London, June 2 (IANS) In a first, an international team of scientists has detected a faint signal emitted by hydrogen gas in a galaxy more than five billion light years away — almost double the previous record.
Using the Very Large Array radio telescope of the National Radio Astronomy Observatory in the US, the team observed radio emission from hydrogen in a distant galaxy and found that it would have contained billions of young, massive stars surrounded by clouds of hydrogen gas.
As the most abundant element in the universe and the raw fuel for creating stars, hydrogen is used by radio astronomers to detect and understand the makeup of other galaxies.
However, until now, radio telescopes have only been able to detect the emission signature of hydrogen from relatively nearby galaxies.
“Due to the upgrade of the Very Large Array, this is the first time we’ve been able to directly measure atomic hydrogen in a galaxy this far from Earth,” said lead author, Dr Ximena Fernández from Rutgers, the State University of New Jersey.
“These signals would have begun their journey before our planet even existed, and after five billion years of travelling through space without hitting anything, they’ve fallen into the telescope and allowed us to see this distant galaxy for the very first time,” he added.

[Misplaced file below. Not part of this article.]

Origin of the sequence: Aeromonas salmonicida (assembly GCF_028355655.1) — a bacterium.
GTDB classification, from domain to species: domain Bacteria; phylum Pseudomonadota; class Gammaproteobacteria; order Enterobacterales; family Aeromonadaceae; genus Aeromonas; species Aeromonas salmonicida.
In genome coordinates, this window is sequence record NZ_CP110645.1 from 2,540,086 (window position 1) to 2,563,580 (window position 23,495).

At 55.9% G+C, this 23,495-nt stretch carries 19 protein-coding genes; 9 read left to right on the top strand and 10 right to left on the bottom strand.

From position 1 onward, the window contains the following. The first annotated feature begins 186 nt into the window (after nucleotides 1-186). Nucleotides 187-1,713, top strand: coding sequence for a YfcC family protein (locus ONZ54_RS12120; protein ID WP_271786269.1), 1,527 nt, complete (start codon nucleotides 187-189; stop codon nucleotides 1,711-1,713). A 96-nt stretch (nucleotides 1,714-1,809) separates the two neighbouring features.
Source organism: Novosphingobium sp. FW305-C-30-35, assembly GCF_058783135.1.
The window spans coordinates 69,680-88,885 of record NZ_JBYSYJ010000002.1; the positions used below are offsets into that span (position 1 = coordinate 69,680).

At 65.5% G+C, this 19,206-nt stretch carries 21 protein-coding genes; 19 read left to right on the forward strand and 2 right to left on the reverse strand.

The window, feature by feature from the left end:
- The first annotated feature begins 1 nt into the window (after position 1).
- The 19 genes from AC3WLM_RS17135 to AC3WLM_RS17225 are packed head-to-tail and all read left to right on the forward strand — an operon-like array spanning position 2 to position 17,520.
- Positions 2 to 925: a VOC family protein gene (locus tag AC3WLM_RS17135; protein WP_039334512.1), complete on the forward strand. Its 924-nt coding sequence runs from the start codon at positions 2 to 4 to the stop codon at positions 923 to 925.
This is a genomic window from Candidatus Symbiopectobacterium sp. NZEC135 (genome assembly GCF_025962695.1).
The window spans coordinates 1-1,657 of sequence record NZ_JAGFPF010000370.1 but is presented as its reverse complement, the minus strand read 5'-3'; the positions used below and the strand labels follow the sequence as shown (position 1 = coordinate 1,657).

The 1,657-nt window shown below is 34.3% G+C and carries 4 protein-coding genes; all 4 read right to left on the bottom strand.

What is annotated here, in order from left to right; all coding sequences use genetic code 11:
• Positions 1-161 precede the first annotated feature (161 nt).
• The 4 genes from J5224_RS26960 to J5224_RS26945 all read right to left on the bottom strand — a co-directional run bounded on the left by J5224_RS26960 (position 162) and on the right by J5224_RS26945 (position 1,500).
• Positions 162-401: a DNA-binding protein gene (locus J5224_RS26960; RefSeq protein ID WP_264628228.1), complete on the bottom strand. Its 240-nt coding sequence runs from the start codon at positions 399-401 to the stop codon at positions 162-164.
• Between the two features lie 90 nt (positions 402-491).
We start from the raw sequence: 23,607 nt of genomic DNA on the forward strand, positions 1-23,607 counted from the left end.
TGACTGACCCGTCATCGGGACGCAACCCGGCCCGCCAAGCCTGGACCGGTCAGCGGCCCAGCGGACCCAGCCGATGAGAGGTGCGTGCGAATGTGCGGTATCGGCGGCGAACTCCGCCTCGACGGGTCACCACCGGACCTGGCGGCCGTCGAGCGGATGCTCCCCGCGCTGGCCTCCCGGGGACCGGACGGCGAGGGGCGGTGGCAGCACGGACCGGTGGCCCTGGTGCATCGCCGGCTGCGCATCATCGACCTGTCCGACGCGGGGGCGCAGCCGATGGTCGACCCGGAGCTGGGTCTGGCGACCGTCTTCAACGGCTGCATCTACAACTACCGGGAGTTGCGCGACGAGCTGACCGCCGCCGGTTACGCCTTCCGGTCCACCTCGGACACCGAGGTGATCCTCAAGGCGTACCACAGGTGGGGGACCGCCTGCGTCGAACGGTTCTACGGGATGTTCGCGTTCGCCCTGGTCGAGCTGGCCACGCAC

The success for the team comes after the first 178 hours of observing time with the Karl G. Jansky Very Large Array (VLA) radio telescope for a new survey of the sky called the ‘COSMOS HI Large Extragalactic Survey’ or CHILES.
Once completed, the CHILES survey will have collected data from more than 1,000 hours of observing time.
In a new approach, members of the team including Dr Attila Popping from International Centre for Radio Astronomy Research and the ARC Centre of All-sky Astrophysics (CAASTRO) in Australia are working with Amazon Web Services to process and move the large volumes of data via the “cloud”.
“For this project, we took tens of terabytes of data from the Very Large Array and then processed it using Amazon’s cloud-based servers to create an enormous image cube, ready for our team to analyse and explore,” Dr Popping added.
Professor Andreas Wicenec, head of the Data Intensive Astronomy team at the International Centre for Radio Astronomy Research, said the limiting factor for radio astronomers used to be the size of the telescope and the hardware behind it.
“It’s fast becoming more about the data and how you move, store and analyse vast volumes of information,” he said in a paper published in the Astrophysical Journal Letters.